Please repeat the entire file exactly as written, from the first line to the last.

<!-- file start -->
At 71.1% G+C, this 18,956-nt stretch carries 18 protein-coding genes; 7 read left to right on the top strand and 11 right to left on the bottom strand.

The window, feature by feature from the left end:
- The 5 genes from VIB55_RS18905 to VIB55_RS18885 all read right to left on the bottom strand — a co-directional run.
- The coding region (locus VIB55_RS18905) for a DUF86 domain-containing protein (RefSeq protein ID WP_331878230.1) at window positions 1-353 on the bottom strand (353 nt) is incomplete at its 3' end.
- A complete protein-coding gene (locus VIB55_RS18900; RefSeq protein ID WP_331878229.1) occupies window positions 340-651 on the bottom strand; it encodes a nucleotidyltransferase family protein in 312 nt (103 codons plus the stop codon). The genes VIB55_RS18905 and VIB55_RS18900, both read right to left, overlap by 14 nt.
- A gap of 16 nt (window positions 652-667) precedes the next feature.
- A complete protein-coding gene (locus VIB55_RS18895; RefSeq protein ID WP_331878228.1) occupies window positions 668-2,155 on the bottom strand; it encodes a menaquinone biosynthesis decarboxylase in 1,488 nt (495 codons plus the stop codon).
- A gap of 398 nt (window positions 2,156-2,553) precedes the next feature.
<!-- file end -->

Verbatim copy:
At 71.1% G+C, this 18,956-nt stretch carries 18 protein-coding genes; 7 read left to right on the top strand and 11 right to left on the bottom strand.

The window, feature by feature from the left end:
- The 5 genes from VIB55_RS18905 to VIB55_RS18885 all read right to left on the bottom strand — a co-directional run.
- The coding region (locus VIB55_RS18905) for a DUF86 domain-containing protein (RefSeq protein ID WP_331878230.1) at window positions 1-353 on the bottom strand (353 nt) is incomplete at its 3' end.
- A complete protein-coding gene (locus VIB55_RS18900; RefSeq protein ID WP_331878229.1) occupies window positions 340-651 on the bottom strand; it encodes a nucleotidyltransferase family protein in 312 nt (103 codons plus the stop codon). The genes VIB55_RS18905 and VIB55_RS18900, both read right to left, overlap by 14 nt.
- A gap of 16 nt (window positions 652-667) precedes the next feature.
- A complete protein-coding gene (locus VIB55_RS18895; RefSeq protein ID WP_331878228.1) occupies window positions 668-2,155 on the bottom strand; it encodes a menaquinone biosynthesis decarboxylase in 1,488 nt (495 codons plus the stop codon).
- A gap of 398 nt (window positions 2,156-2,553) precedes the next feature.